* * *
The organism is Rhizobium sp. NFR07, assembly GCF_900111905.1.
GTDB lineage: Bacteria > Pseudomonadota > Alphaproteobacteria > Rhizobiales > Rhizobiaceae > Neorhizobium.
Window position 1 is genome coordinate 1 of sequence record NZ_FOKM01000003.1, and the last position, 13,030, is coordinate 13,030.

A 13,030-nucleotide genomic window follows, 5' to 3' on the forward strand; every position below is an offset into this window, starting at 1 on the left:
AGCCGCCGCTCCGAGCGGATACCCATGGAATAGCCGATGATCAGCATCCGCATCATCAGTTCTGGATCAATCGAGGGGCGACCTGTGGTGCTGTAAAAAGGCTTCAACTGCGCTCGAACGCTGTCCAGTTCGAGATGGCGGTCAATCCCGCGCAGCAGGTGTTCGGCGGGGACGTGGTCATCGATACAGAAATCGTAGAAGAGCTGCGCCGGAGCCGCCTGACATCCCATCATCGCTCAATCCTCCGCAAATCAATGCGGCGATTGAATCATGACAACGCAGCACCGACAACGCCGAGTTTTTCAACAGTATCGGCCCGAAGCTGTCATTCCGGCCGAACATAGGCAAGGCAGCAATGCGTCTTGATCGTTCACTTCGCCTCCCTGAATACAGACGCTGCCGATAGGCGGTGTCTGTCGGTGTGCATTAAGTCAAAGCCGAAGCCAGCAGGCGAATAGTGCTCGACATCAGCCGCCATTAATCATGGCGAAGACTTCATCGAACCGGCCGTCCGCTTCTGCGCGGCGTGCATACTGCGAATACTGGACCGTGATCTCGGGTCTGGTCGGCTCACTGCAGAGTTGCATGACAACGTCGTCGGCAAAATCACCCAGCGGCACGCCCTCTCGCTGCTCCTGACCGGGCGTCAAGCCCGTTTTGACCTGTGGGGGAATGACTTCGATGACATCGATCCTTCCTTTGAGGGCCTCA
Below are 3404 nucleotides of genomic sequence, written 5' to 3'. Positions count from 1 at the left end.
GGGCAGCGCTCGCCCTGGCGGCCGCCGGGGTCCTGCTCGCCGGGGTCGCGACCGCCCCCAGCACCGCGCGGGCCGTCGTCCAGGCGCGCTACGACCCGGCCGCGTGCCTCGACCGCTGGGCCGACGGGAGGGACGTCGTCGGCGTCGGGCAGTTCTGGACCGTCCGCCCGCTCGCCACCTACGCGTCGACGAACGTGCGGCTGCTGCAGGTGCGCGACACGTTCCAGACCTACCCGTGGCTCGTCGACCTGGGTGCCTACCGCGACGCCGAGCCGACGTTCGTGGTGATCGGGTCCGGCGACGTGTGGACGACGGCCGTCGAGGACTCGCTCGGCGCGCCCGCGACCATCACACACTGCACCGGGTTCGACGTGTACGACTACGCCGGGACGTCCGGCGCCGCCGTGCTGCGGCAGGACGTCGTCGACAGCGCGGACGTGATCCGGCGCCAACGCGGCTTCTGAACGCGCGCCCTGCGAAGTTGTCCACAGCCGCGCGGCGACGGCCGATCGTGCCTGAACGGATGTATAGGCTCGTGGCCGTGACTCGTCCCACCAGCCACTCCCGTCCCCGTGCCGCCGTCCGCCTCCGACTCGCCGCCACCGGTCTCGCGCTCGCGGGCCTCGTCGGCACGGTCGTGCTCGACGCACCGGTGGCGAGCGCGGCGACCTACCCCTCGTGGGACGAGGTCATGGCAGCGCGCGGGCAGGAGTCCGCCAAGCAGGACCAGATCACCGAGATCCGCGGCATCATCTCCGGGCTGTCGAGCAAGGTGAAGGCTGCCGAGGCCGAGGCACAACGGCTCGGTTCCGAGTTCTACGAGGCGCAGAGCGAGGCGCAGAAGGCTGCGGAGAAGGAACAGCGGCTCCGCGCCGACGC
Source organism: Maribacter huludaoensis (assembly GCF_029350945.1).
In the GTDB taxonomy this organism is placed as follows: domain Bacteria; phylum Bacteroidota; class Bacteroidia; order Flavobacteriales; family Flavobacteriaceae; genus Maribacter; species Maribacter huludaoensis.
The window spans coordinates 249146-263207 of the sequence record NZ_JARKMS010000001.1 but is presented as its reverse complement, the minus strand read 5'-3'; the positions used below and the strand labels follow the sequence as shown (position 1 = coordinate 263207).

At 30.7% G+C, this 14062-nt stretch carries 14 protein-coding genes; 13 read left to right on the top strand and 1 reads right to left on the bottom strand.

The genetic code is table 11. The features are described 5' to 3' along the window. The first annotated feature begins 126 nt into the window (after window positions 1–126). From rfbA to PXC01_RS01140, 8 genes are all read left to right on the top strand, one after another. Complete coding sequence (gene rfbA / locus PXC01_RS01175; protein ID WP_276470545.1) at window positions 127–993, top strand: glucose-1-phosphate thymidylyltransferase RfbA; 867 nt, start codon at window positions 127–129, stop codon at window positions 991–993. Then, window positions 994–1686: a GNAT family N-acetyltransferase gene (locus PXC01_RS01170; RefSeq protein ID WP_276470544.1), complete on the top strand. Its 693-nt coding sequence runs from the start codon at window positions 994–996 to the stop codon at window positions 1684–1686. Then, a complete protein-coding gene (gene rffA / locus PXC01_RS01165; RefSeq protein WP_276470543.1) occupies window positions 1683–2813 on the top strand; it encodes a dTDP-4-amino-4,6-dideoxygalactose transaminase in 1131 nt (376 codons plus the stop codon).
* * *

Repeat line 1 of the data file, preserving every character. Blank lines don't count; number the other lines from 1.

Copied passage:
The organism is Rhizobium sp. NFR07, assembly GCF_900111905.1.